Cold Case: woman's remains unidentified after 19 years - KPTV - FOX 12

Cold Case: Woman's remains unidentified after 19 years

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PORTLAND, OR (KPTV) -

A sketch showed her prominent cheek bones, broad forehead and wide eyes, but for 19 years, the name of a Portland woman found dead has remained a mystery.

Now, Portland police have renewed the effort to identify her remains and determine exactly how she died.

They're getting a helping hand from Dr. Nici Vance, a forensic anthropologist with the Oregon medical examiner's office.

"I was simply going through the 1993 case files and looking at mysterious deaths, unexplained deaths, suspicious deaths and unidentified people and this was one of the files that I pulled," said Vance.

On Sept. 9, 1993, the body of a woman, between 30 and 40 years old, was found on the east bank of the Willamette River, south of the Burlington-Northern railroad bridge.

Investigators said an autopsy determined she had drowned. The cause of death was determined, but not the manner of death. Detectives said there were suspicious circumstances surrounding the death.

"The way her clothes were, the condition her clothes were in not what I would expect to see from someone who jumped into the water," said Terry Wagner, a cold case investigator.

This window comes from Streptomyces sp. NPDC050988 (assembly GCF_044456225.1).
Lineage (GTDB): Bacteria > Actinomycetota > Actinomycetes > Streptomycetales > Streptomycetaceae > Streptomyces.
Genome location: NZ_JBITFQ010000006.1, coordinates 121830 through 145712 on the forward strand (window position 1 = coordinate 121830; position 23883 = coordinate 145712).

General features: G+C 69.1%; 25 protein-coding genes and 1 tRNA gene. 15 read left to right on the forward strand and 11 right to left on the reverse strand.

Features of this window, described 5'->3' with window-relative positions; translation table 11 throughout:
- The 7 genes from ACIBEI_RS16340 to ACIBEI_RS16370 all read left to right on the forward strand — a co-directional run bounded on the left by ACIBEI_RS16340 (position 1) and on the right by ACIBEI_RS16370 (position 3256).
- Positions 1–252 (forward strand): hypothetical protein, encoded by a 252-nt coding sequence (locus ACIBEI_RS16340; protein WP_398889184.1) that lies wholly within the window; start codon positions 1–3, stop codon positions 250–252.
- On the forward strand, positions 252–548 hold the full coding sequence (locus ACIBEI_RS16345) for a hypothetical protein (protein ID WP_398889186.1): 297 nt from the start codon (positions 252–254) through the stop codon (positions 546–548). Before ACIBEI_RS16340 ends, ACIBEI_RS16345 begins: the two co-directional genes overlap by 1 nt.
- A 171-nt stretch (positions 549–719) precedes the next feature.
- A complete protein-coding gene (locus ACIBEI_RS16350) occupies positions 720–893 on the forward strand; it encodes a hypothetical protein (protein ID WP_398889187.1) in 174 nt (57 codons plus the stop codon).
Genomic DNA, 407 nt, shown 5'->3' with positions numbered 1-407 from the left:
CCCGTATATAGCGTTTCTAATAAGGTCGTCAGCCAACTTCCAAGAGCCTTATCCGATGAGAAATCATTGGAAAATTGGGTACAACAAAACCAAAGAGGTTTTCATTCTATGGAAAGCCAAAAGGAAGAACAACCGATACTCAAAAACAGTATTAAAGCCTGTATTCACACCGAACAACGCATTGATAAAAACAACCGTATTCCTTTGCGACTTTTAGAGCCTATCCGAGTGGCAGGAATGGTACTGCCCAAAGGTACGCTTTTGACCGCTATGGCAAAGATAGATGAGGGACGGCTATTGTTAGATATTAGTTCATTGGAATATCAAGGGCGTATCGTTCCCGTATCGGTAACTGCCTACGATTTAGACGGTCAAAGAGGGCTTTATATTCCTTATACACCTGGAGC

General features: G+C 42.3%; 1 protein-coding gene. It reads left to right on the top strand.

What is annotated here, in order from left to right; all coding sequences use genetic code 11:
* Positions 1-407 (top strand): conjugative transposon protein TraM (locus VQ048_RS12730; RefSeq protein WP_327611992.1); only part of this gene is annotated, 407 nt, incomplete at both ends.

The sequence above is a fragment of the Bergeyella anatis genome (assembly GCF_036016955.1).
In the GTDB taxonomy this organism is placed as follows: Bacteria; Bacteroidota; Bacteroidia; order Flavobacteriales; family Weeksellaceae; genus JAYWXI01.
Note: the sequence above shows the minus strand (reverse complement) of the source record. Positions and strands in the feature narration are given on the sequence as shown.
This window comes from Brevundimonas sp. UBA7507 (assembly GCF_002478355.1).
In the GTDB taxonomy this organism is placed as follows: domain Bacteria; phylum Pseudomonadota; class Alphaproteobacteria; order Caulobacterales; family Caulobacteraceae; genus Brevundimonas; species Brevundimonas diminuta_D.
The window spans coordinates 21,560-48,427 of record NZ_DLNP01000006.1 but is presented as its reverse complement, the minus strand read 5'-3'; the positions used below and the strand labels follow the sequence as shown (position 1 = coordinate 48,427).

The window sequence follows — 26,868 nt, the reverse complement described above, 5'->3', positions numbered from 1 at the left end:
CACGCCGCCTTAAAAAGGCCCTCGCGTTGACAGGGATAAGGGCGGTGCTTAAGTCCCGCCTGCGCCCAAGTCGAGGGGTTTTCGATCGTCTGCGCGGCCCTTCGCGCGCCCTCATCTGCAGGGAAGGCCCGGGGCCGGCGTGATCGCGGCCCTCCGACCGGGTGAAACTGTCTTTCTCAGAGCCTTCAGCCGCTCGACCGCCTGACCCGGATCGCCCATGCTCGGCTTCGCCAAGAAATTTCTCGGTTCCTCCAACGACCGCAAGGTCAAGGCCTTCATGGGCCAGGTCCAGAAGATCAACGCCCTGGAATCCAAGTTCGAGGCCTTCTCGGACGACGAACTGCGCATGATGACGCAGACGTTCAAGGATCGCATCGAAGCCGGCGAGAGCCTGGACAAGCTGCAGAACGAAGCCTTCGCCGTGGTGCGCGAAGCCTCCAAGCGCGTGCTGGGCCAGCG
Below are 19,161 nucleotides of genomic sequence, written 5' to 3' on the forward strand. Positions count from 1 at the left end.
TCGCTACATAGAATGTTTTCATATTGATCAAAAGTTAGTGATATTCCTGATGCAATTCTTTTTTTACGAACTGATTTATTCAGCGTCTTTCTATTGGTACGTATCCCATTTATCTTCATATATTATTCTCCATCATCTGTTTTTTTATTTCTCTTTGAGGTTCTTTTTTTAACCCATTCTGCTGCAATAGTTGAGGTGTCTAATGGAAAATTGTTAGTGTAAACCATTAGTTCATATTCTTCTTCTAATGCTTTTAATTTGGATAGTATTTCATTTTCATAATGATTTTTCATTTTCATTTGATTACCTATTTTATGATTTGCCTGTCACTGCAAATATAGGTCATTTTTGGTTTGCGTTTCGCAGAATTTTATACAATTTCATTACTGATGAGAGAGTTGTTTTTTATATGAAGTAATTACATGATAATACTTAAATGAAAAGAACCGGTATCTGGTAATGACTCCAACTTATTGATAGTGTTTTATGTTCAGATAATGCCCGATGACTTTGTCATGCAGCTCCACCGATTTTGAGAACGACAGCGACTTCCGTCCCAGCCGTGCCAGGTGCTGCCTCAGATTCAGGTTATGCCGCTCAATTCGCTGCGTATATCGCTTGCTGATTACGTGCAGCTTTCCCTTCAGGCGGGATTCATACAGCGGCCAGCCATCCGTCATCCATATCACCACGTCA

In 1993, there was no conclusion to the case, so the remains were cremated.

While there is no DNA profile, Vance said there's still plenty of circumstantial information about the woman.

They have dental records, two sketches of her face and a sketch of a silver ring with a distinctive roadrunner that the woman was wearing when she was found. They also know a bit about the woman's medical history.

"Very specific things," Vance said. "She had a cesarean scar, which obviously said she gave birth at some point. She had just recently lost quite a bit of weight."

That information is now in a national database, called NamUs. Vance described the site as revolutionary. NamUs consolidates information about missing persons and unidentified remains, free to the public.

"It's amalgamated, it's all there and it's public, which is a huge deal for us," she said.

Right now, there are 81 people in Oregon, dating back to the 1960s, whose remains are unidentified.

Police said it's possible this woman is from out of state and someone across the country may know her identity.

"They are mysteries," said Vance. "These are the kinds of things that keep me coming back day after day."

If you have a missing loved one, you can easily upload the information at NamUs.gov.

If you have any information about this crime, you can leave a Crime Stoppers tip online at www.crimestoppersoforegon.com, text CRIMES (274637) and in the subject line put 823HELP, followed by your tip, or call 503-823-HELP (4357) and leave your tip information.

Visit www.tipsoft.com to download the Crime Stoppers app for the iPhone or Droid.

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